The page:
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Discussion Starter · #1 ·
OEM Dunlop Tires; they have a (8~10) PSI range from cold to Hot, after a ride pressure climbs above 40 PSI – I’ve been told that Dunlop’s don’t have a strong a carcass like Pirelli or Avon – plus humidity moisture that’s in the tire pressure plays a part – Has anyone out there used Dry Nitrogen before??? (I'm Using “Ride On”, Latex Sealant/Balancer now – I’m sure there’s moisture in it)
 

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The only type of Nitrogen that is of any use for on-road Indian Motorcycles is the kind whereupon the molecules have tiny little Indian War Bonnets emblazoned on them and you pay an extortionate amount for each and every top up. Ask your dealer.

🤣
 
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Discussion Starter · #3 ·
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a Liter costs $27 - green valve caps are separate - I doubt the molecules are on the war path - the question was - Has anyone out there used Dry Nitrogen before??? - I guess it's a safe bet to say you haven't
 

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I've used it in my bikes and cars. I live in the high plains of west Texas where I can experience +40 temp swings in a day. I ride year round and have noticed very significant pressure changes in my tires when using compressed air compared to Nitrogen. Most on here will tell you N2 is BS, and compressed air is the same, but I call that BS because just using the pressure sensors alone, I have witnessed the differences.

"Dry Nitrogen" as you mentioned is just a good grade of Nitrogen. 100% Nitrogen will contain no moisture and is "Dry". It is the moisture in compressed air that is what is expanding with heat and causing the pressure changes. When using good quality Nitrogen you won't experience near the pressure changes. You may still see 1-2 psi difference, just because of the residual "air" that remains in your tire when filling with N2. To properly fill your tire, you should deflate the air, then re-inflate with N2 and repeat this cycle a few times.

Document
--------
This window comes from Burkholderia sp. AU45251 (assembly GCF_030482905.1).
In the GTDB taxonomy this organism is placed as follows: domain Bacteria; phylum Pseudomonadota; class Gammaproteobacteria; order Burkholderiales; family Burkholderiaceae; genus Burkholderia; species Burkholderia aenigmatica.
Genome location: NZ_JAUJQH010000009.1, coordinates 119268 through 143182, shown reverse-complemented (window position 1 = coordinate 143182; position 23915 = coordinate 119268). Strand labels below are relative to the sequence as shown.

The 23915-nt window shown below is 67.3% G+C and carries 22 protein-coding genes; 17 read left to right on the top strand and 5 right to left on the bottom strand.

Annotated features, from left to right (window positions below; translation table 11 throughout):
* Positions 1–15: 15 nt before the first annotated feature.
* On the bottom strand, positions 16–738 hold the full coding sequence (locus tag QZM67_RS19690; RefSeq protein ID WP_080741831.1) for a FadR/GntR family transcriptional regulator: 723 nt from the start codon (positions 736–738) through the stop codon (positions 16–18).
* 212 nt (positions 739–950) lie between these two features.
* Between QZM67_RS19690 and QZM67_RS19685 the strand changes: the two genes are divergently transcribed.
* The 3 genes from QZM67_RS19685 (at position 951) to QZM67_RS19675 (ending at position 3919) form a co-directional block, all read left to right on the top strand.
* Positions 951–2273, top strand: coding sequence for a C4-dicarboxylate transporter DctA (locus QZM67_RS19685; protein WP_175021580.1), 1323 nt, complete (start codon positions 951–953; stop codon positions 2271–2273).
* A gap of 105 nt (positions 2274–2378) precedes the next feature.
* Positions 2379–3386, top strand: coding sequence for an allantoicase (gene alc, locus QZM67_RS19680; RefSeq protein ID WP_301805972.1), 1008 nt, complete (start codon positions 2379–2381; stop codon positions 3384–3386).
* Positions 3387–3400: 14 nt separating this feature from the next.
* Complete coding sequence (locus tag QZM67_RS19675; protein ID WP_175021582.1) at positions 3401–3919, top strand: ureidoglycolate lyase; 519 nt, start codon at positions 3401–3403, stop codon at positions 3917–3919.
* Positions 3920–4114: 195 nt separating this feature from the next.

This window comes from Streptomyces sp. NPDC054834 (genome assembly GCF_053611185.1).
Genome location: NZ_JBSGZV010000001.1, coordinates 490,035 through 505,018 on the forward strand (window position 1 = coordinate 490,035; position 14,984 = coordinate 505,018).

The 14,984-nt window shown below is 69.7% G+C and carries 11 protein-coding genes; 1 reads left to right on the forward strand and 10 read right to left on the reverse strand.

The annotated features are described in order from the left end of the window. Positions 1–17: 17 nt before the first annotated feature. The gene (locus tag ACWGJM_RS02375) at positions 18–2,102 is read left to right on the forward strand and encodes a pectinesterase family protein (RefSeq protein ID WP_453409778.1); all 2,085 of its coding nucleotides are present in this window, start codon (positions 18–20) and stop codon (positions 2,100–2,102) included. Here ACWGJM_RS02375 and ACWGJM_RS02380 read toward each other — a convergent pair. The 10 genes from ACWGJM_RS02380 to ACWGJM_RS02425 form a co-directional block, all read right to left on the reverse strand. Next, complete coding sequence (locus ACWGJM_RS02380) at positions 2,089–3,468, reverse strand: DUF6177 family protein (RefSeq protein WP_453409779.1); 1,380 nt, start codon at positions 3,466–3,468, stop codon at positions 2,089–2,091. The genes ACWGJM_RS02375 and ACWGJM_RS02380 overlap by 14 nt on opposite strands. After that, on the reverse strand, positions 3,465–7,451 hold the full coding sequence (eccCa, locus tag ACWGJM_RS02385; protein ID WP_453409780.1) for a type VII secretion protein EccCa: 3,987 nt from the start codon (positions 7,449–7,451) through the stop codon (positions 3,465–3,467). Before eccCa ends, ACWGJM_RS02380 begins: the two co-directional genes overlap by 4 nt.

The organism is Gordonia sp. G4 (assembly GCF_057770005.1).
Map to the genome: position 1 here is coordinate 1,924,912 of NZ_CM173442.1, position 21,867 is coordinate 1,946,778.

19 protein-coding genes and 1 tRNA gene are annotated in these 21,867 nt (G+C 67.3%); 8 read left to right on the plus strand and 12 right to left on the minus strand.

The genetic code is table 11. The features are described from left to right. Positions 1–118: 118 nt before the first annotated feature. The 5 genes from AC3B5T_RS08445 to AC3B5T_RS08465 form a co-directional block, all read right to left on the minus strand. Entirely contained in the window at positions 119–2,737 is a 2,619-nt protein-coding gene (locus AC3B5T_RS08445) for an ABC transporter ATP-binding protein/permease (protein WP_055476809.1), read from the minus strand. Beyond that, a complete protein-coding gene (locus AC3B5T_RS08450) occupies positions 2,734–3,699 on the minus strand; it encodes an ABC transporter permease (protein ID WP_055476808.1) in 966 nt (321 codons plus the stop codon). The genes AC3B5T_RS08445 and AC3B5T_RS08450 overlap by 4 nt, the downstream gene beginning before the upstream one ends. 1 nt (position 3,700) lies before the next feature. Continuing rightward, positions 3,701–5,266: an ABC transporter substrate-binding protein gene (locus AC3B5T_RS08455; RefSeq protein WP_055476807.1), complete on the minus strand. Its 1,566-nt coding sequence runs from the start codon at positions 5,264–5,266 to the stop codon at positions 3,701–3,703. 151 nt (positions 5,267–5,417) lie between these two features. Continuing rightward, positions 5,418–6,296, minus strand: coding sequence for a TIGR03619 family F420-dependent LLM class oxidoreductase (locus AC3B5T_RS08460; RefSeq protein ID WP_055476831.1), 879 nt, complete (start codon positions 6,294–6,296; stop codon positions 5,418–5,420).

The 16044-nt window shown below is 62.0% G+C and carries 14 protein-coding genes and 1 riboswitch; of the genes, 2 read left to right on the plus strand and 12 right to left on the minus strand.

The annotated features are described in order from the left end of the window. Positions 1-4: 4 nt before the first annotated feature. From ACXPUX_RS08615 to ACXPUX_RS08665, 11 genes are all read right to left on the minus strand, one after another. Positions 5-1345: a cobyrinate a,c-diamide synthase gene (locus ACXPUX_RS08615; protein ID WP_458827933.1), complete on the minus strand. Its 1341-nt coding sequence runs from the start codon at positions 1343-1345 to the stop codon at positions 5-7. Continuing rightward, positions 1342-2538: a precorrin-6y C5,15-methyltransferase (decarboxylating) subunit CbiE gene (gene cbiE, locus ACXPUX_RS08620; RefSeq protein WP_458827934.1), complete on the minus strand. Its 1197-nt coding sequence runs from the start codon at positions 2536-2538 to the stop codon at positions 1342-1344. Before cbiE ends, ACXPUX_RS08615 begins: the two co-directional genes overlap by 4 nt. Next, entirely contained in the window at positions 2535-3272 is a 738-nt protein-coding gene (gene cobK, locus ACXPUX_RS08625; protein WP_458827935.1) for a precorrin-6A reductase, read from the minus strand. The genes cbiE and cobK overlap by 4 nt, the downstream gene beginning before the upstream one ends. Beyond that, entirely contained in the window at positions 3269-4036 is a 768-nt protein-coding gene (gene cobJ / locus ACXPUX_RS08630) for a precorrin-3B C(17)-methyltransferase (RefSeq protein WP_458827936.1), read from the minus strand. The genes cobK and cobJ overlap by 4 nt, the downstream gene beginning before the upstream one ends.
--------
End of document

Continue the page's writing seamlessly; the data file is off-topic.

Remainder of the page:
You can reduce your pressure fluctuations with CDA if you have a compressor with a few stages of driers on the output. However, very few shops have adequate driers, and many riders just fill up their tires with their compressor that they have at home, which may have no driers on the output at all. You would be amazed at how much moisture is trapped in a compressor when the air is compressed.
 

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Discussion Starter · #5 ·
Thanks – I’ve also heard the greater the pressure swing a tire has, the faster it wears out (the Nitrogen pays for itself) – but my main concern is over pressure at high speed – I’m also from TX and freeway speed limits are 85 + as you know, 90 is normal on a long haul – I’m guessing a small bottle from a welding supply outlet, and some Harbor Freight brass connectors should do the trick - Thanks
 

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….. I guess it's a safe bet to say you haven't
32 years in the Air Force pumping tyres from different marques of aircraft I bet I have but have no cause to use it on terra firma.
 

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I don't and I wont thank you very much! No need or desire where I live, would be a bit like 'Snake Oil.' Good luck in your quest for tire pressure nirvana.😁
 

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NASCAR teams use nitrogen in their tires to help control temperatures. I agree it probably is a state of mind issue for street riders but if you want to use it, go for it.
 

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Discussion Starter · #14 ·
My OEM's tires are at half life now - I commute daily 100 miles round trip- HWY speeds (85mph +-) I know as the tire wears, it's speed rating also goes down - wanted to minimize the pressure swing with temp changes, get more miles out of them safely- so far I've heard some good things to it doesn't matter- and yes NASCAR and bikes on the bonneville salt flats use it.............I'm leery asking, does Rubber Latex condition tires from the inside out and help prevent dry rot? I'm sure to catch hell (LOL)

Thanks for replying....................
 
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